Thursday, 9 December 2021

Harnessing Cornwall’s Natural Resources

In Cornwall, we are privileged to have access to a beautiful landscape with a wealth of resources and have a rich history of leading the world in new and innovative technologies. Many of these were highlighted with G7 being held in Cornwall earlier this year and Climate Change dominating much of the agenda.

Climate change and environmental concerns more widely have risen the agenda in recent years. Fifteen years ago, David Cameron made it a central part of his agenda when the Conservatives first came into office in 2010. Now, following COP-26 in Glasgow and the G7 in Cornwall, the UK has a firmly established place as a world leader on Climate Change and the goal of Net-Zero.

Historically, Cornwall has an important place in this country’s industrial development with Camborne and Redruth being two of the wealthiest towns in the land at the height of the copper and tin mining eras. Camborne, in particular, was home to Richard Trevithick who invented the steam locomotive and epitomised the contribution made by Cornwall to the Industrial Revolution. Today, we are continuing this tradition by helping the whole country in cutting emissions and establishing a pathway to protect our precious environment for future generations.

Across Cornwall, there are several businesses across Cornwall that are working hard to create new, green industries that sustainably make use of our natural resources. From harnessing the ideal conditions with floating offshore wind in the Celtic Sea to reviving the Cornish mining industry at South Crofty and United Downs- where there is some of the highest-grade tin and lithium in Europe.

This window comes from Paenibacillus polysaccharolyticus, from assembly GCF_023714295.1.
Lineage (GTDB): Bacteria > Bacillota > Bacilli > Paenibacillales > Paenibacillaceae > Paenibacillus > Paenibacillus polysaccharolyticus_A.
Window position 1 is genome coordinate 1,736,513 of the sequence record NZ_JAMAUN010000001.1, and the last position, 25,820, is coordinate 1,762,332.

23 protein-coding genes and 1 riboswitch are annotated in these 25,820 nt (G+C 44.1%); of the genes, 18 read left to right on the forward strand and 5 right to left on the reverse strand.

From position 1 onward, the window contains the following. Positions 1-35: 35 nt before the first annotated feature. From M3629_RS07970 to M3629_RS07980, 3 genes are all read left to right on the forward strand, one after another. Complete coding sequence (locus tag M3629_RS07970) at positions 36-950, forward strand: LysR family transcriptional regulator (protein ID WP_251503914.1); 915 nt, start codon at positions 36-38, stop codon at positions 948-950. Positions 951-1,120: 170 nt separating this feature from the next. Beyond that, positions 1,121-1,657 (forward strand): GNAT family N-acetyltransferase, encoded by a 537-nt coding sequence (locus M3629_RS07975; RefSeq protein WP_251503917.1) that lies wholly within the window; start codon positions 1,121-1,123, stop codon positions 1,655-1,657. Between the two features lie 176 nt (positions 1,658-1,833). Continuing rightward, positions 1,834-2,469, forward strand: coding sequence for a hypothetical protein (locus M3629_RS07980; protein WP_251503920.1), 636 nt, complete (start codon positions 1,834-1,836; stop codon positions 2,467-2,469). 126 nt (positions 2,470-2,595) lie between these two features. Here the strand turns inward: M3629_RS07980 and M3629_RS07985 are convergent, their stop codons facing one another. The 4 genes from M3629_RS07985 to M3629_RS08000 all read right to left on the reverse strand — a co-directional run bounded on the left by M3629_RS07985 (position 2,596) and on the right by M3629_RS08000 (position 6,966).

The first deep geothermal power project in the UK is here in Cornwall at United Downs. Geothermal Engineering Ltd (GEL) is a small Cornish company that has successfully proved the concept by drilling two deep wells, one to bring the naturally hot water to the surface and the other to deposit the used fluid back underground. Geothermal electricity is known as baseload, because it is generated 24/7 regardless of the weather at the surface, balancing out the peaks and troughs of other renewable energy sources.

This week, I am visiting United Downs to meet with GEL to discuss some of their potential future projects across West Cornwall. While I am very supportive of Geothermal Power and harnessing some of Cornwall’s natural resources in a sustainable environmentally friendly way, any work must be carried out with the consent of Cornish residents. I look forward to hearing from GEL about what they are doing to address any concerns highlighted by residents.

Nonetheless, it is clear that Cornwall is in a unique and historic position. With the right support from the government and some innovative thinking, we are developing into the Green Energy capital of the UK and could well play an important role over the course of the next decade.

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